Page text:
User interfaces can improve task performance by exploiting the powerful human capabilities for spatial cognition. This opportunity has been demonstrated by many prior experiments. It is tempting to believe that providing greater spatial flexibility by moving from flat 2D to 3D user interfaces will further enhance user performance. This seminar describes a series of experiments that investigate the effectiveness of spatial memory in real-world physical models and in equivalent computer-based virtual systems. The different models vary the user's freedom to use depth and perspective in spatial arrangements of images representing web pages. Results show that the subjects' performance deteriorated in both the physical and virtual systems as their freedom to locate items in the third dimension increased. Subjective measures reinforce the performance measures, indicating that users found interfaces with higher dimensions more 'cluttered' and less efficient.


Grounding Linguistic Structure in a model of Sensorimotor Cognition

Dr Alistair Knott
Department of Computer Science, University of Otago
Friday, 22 November 2002
In this talk, I'll explore the idea that the syntactic structure of a sentence can be thought of as a description of the perceptual and motor processes through which a human agent interacts with the world. According to this idea, for instance, the syntactic structure of the sentence 'There is a cat in the garden' can be derived from a psychological account of the perceptual process by which an observer comes to learn that there is a cat in the garden. There is considerable psychological evidence to suggest that a perceptual process such as this one must be decomposed into a number of independent and interacting sub-processes of attention-direction and categorisation: I will argue that this decomposition can be related very directly to the compositional structure of sentences, particularly if we adopt a conception of phrase structure broadly within the tradition of generative grammar.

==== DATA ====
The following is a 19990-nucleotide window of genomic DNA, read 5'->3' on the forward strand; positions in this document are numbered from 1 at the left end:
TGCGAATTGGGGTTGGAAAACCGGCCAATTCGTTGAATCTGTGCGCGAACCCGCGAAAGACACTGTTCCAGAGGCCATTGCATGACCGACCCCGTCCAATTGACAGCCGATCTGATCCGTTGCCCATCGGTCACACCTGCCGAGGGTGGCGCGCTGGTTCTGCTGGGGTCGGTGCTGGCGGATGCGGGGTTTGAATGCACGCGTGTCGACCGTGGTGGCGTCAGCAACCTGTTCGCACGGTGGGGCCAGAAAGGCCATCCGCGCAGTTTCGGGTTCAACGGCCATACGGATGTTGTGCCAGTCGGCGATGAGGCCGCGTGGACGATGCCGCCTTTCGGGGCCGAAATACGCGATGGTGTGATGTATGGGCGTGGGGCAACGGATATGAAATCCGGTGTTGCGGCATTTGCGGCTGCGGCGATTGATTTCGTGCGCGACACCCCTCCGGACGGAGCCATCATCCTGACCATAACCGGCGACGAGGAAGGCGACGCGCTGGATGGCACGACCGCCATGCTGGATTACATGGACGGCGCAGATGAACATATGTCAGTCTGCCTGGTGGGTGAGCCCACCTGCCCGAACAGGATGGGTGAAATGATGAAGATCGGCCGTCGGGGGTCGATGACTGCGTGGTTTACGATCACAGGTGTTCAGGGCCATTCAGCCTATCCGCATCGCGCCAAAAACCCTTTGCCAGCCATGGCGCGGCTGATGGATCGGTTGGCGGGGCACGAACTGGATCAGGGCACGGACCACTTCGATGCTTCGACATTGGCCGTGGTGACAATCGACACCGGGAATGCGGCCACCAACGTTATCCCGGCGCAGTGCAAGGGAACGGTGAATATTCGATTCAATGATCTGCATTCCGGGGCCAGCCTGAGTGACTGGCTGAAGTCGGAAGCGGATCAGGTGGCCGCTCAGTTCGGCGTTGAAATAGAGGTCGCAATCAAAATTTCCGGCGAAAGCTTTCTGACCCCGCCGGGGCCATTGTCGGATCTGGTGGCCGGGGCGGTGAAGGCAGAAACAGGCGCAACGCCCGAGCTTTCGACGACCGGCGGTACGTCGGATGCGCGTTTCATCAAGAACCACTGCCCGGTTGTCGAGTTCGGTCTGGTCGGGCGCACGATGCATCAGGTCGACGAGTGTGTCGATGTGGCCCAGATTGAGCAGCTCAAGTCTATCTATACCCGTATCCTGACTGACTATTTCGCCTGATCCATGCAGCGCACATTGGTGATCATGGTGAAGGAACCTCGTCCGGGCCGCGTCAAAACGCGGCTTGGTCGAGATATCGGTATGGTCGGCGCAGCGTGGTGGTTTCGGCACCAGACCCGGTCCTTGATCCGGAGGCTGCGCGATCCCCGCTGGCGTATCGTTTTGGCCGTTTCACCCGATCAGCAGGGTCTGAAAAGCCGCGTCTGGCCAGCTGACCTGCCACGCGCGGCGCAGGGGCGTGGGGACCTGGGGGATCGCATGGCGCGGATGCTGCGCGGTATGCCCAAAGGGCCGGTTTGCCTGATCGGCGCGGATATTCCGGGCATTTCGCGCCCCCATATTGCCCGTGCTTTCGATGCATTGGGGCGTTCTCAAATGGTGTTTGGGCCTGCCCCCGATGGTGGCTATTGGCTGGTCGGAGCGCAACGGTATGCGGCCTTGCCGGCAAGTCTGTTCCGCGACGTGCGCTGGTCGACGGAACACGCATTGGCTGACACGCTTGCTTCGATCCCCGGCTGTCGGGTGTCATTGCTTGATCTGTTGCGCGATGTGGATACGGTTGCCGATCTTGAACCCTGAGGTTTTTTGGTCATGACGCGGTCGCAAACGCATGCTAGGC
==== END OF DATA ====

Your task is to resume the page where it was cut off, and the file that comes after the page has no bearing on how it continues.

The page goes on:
Greenstone in Practice

Professor Ian Witten
Department of Computer Science, The University of Waikato
Wednesday, 20 November 2002
Greenstone has been used to make many digital library collections. Some were created within the NZDL as demonstration collections. However, the use of Greenstone internationally is growing rapidly, and several web sites show collections created by external users. Most contain unusual and interesting material, and present it in novel and imaginative ways. This paper briefly reviews a selection of Greenstone digital library sites to give a feeling for what public digital libraries are being used for. Examples are given from different countries: China, Germany, India, Russia, UK, US; different kinds of library: historical, educational, cultural, research; different sorts of source material: text, document images, pictures.


Formal Object-oriented Specification in Standard Z

Mr Shaochun Wang
Department of Computer Science, The Universtiy of Waikato
Tuesday, 19 November 2002
Z is one of the more popular formal specification languages that are necessary in achieving correct software. A formal specification in Z is unambiguous and analysable, and can be proven to fulfil its requirements. Object-oriented techniques are successful in the production of large, complex software systems and offer a conceptual consistency across all stages of software development. We developed an approach to specify object type as a given set and inheritance as object type subsetting, so that we can formally specify an object-oriented design in standard Z. This seminar will explain the philosophy and style of how to form a formal object-oriented specification in standard Z.